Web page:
Love. One word that packs so much meaning, and yet still gets misinterpreted and misunderstood. I often see couples who appear to miss the mark when it comes to giving and receiving love. I hear things such as “I don’t feel loved” from a client, as their partner then looks confused next to them saying, “But I do things that show my love all the time.” How is it that we miss each other when it comes to this feeling that we all desire? Herein lies the problem in relationships. I interpret love as abc, while my partner might interpret it as xyz. We have different perceptions and different expectations.
Often, it seems as though we express love to others in the same way that we want to be shown in return. For example: Let’s say that I feel the most loved by my husband when he tells my how nice I look and when he approaches me with hugs and affection. In my mind, this might tell me that he loves me. So, when we are together, perhaps I will give him compliments or an encouraging word, and initiate a hug or physical touch. I desire these sentiments from him, so I therefore act in a way that is consistent with my own desire. What happens here is that my husband might not pick up on this and will fail to meet my need (so long as I’m not directly asking for it). If we asked him, perhaps he’d say that he expresses love by providing for our household, cleaning, shopping, etc.
I’d like to introduce the 5 Love Languages. Developed by Gary Chapman, the 5 Love Languages help us understand that we all have a different way of receiving and feeling love. When we discover our love language, we can communicate this to our loved ones and start getting our needs met. We can also learn the love language of our partners to form more connected intimate relationships.
The 5 Love Languages:
- Words of Affirmation - getting validation in the form of verbal expressions
- Acts of Service- performing household duties, chores, taking care of errands, etc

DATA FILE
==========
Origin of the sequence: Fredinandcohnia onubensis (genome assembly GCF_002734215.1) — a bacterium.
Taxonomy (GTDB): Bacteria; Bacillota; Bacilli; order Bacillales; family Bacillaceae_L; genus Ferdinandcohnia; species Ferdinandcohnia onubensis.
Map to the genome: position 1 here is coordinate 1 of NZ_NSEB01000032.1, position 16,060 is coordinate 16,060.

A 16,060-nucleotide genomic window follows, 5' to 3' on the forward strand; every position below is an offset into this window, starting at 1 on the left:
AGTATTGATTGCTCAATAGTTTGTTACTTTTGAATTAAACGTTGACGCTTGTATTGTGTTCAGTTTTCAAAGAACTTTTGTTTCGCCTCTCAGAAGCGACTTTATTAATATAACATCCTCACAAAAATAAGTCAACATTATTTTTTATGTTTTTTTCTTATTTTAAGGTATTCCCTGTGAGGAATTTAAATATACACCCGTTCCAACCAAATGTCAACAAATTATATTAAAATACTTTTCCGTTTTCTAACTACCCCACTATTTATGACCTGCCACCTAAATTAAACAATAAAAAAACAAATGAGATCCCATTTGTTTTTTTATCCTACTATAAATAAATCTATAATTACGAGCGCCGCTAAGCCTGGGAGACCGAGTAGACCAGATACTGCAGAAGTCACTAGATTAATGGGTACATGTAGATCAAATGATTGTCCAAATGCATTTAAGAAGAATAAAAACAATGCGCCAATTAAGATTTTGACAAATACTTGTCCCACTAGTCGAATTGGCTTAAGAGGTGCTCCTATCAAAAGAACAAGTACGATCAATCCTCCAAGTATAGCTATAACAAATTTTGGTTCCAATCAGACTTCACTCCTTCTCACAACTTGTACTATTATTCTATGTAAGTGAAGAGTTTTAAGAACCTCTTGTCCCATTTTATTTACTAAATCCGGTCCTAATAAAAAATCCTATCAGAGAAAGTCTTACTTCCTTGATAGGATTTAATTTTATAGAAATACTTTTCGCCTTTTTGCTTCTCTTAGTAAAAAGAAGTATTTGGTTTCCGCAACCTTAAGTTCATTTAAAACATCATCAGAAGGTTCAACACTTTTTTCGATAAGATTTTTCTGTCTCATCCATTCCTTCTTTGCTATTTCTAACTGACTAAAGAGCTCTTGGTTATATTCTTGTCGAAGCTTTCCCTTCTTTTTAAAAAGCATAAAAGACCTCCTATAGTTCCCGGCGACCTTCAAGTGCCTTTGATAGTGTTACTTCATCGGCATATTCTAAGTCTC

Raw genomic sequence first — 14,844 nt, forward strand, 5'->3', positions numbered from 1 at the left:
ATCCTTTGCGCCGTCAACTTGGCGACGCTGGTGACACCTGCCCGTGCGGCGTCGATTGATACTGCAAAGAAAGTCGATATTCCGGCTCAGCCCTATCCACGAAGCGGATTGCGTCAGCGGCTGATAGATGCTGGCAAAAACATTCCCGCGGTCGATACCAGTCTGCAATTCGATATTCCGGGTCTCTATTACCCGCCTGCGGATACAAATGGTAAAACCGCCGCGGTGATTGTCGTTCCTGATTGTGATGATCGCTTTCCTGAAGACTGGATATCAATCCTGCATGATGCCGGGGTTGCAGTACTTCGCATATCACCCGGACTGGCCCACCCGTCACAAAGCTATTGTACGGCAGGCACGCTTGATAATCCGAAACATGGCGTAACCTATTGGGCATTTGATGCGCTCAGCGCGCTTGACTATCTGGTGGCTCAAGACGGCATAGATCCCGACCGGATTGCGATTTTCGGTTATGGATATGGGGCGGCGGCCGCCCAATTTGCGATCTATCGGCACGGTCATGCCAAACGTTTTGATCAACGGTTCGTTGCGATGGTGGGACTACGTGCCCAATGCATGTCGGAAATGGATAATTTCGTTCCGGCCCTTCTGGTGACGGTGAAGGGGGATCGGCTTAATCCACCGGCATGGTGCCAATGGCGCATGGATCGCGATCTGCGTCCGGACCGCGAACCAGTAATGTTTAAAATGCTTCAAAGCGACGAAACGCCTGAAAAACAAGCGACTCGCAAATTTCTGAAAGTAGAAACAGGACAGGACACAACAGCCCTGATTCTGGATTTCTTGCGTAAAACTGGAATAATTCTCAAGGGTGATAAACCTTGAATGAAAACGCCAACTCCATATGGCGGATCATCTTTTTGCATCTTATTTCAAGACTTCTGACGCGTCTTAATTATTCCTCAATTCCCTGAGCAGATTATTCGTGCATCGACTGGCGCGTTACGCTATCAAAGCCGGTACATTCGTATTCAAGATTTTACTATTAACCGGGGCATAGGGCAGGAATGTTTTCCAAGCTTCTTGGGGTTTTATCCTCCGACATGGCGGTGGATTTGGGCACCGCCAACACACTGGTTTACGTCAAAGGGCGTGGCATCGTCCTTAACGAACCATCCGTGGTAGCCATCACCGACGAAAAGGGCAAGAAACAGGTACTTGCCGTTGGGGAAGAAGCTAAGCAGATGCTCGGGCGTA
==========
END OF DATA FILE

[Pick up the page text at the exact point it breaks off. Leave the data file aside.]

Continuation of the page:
- Quality Time- spending enjoyable time with one another is the primary need
- Receiving Gifts- feeling loved by way of receiving a gift from partner
- Physical Touch- affection (hugs, kissing, holding hands), physical intimacy
Let’s look back at my original example. With the information given, it appears as though my love language might fall within words of affirmation and physical touch. My husband’s love language might be acts of service. It’s OK that we do not have the same love language. Oftentimes, we don’t share the same love language with our spouse. This gives us information to understand each other more and start responding to one another in a different way. When I can acknowledge that my partner receives love by acts of service for example, I can apply more of these behaviors by maybe lending a hand at home or running some errands for him. I can then identify my primary love language and express my desire for more affection or words of affirmation.
There is so much more to learn! Visit http://www.5lovelanguages.com to explore resources and to take the free assessment to determine your love language! The assessment will give you a score for each love language to determine your primary language. My suggestion is for both you and your partner to take the assessment to get the most information about how to best reach each other. In the meantime, start exploring the ways you express love to those around you to help you gain some insight. If it feels as though you are not connecting enough in your intimate relationships, consider seeking counseling for additional support and encouragement.
Kimberly Vitolo, MS, LMFT
Adolescent IOP Co-Facilitator